One house, one week, five Black, five white. Living together. Would YOU be able to handle it?
Reflections on a bold race relations ‘experiment’
When the subject is race relations, people shut up. Most don’t want to talk about the issue, especially in mixed company. Few seem willing to speak openly or candidly, for fear of being called a bigot or a racist. And as a result, questions and answers, issues and problems, simply don’t get discussed thoroughly and honestly in America today.
Instead, ignorance festers, fear grows, stereotypes persist, segregation increases.
Experiment in Black and White is a project designed to help change all that—and today The Reporters Inc. is celebrating the 20th anniversary of this national Emmy and Edward R. Murrow award-winning production.
We managed to round up eight of the 10 participants for an in-depth, written Q&A, two decades after they agreed to open up their lives, and their minds, for this groundbreaking Experiment. In addition, the entire documentary and two reunions with the participants have been combined into a streaming video and made available to the public, for free, for the very first time.
But first, some background:
Experiment in Black and White brings five Black and five white Chicago-area residents (all strangers to one another) together for one week, sequestering them inside a home. They live, eat, sleep, socialize, and debate race-related issues with one another.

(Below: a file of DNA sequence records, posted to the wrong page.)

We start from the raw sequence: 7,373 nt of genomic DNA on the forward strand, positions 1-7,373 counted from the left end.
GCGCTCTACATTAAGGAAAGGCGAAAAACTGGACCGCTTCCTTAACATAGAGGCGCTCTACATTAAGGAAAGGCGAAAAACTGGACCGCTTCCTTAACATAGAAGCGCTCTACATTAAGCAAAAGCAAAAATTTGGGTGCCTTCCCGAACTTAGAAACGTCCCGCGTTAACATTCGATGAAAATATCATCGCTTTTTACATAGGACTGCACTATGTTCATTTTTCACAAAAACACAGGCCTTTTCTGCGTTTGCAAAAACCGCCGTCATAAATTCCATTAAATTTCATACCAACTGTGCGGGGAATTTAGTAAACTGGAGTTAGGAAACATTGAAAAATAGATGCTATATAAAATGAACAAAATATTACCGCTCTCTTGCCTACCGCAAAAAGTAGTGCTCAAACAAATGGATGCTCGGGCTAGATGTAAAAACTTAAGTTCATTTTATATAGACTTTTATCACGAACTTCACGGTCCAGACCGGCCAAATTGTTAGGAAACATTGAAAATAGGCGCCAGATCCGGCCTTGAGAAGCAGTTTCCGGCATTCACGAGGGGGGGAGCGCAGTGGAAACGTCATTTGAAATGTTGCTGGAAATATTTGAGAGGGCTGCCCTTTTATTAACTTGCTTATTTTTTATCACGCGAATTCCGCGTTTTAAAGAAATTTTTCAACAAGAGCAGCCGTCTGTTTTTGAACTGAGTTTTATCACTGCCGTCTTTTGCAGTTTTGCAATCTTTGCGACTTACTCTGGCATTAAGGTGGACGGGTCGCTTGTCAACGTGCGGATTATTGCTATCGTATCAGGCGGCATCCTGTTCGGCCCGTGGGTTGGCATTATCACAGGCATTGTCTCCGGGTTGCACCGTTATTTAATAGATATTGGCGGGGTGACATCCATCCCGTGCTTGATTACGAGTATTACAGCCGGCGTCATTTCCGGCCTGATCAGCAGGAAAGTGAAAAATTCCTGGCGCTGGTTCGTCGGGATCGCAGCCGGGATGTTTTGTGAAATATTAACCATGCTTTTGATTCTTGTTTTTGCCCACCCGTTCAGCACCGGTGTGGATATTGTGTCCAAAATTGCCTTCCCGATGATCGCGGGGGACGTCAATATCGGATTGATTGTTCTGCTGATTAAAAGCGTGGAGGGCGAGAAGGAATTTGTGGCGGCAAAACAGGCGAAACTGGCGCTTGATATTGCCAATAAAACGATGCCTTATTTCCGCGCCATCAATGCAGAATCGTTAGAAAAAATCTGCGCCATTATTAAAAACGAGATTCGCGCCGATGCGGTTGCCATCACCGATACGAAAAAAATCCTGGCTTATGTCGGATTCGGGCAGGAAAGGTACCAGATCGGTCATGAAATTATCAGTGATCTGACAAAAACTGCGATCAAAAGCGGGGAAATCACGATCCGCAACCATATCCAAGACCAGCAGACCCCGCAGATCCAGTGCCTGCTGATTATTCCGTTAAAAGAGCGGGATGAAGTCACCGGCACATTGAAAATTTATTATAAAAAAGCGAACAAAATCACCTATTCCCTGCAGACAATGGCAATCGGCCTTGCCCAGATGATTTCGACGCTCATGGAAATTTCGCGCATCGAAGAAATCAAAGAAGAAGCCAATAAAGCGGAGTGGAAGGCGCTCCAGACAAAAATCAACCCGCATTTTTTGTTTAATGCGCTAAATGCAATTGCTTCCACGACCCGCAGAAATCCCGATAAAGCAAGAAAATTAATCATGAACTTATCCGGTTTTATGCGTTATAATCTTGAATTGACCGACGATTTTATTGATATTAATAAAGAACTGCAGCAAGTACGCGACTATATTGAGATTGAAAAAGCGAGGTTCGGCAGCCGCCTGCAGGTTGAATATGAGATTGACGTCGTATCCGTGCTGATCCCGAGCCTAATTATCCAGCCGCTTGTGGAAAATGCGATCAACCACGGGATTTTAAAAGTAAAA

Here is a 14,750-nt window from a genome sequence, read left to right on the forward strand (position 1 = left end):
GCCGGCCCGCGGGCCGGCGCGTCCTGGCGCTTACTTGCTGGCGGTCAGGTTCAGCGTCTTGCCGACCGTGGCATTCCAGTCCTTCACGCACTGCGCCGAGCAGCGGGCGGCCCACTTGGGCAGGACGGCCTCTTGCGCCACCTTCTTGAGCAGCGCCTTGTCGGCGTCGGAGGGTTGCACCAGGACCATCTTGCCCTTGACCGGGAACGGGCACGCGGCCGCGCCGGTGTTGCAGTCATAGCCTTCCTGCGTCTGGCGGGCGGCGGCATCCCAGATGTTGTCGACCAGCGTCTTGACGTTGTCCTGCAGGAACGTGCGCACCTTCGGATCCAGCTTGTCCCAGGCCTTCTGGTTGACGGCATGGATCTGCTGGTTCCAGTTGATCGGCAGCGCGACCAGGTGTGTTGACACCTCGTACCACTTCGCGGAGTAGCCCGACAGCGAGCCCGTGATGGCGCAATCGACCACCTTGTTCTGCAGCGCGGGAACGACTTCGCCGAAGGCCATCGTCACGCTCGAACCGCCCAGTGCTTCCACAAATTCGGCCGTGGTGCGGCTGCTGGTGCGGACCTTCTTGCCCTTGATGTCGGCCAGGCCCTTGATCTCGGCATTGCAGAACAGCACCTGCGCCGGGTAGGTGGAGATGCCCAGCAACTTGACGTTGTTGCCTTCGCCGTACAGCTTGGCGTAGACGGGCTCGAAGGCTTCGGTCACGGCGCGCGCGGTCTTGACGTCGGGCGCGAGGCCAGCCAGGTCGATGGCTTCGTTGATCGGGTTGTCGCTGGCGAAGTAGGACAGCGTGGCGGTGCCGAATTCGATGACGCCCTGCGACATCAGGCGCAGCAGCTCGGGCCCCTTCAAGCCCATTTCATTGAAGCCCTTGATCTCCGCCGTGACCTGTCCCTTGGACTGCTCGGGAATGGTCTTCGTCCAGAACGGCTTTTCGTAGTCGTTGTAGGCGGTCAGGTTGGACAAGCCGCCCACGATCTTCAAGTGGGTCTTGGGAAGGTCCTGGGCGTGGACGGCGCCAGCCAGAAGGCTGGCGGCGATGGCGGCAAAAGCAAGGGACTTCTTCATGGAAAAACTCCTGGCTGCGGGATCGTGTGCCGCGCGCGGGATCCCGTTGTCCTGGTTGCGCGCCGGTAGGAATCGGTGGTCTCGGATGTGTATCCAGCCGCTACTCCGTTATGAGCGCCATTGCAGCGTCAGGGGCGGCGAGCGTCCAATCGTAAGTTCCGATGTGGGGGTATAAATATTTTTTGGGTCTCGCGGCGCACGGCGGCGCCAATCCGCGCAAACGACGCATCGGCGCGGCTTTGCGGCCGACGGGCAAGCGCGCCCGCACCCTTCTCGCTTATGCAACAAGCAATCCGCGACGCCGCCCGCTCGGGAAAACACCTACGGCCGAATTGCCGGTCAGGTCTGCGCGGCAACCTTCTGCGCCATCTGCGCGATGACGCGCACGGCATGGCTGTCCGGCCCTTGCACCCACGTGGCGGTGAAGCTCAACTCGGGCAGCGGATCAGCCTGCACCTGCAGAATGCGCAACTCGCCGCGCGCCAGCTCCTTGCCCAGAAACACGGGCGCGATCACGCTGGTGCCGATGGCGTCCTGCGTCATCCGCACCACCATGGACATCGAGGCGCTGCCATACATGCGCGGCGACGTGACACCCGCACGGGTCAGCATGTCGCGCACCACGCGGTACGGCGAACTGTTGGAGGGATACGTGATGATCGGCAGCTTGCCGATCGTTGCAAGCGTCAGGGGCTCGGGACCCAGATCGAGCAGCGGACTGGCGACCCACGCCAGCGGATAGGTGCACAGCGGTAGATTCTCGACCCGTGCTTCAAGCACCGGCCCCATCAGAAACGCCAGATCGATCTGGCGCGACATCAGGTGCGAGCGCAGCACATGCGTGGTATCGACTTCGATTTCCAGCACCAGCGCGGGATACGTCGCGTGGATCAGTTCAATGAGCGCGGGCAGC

They leave their jobs and their families behind, all with the same goal: to break down barriers, to work through their prejudices and biases, and to better educate both themselves (and the hundreds of thousands of people who would end up watching the project). The participants are selected with the assistance of race relations experts.
The group is given daily assignments and tasks, designed and facilitated in part by professors from the University of Illinois, Northwestern, DePaul and other schools. They converse about everything from slavery reparations and racial profiling, to affirmative action and the use of the ‘n’ word. There are discussions about discrimination and crime, language and behavior, and cultural and sociological perceptions. The conversations are eye opening, provocative, and sometimes controversial. Yet they’re also rational, meaningful and substantive.
Take a look at the trailer: “Experiment in Black and White” Trailer on Vimeo.
Click here for Experiment in Black and White Reflections and to learn more about the Experiment.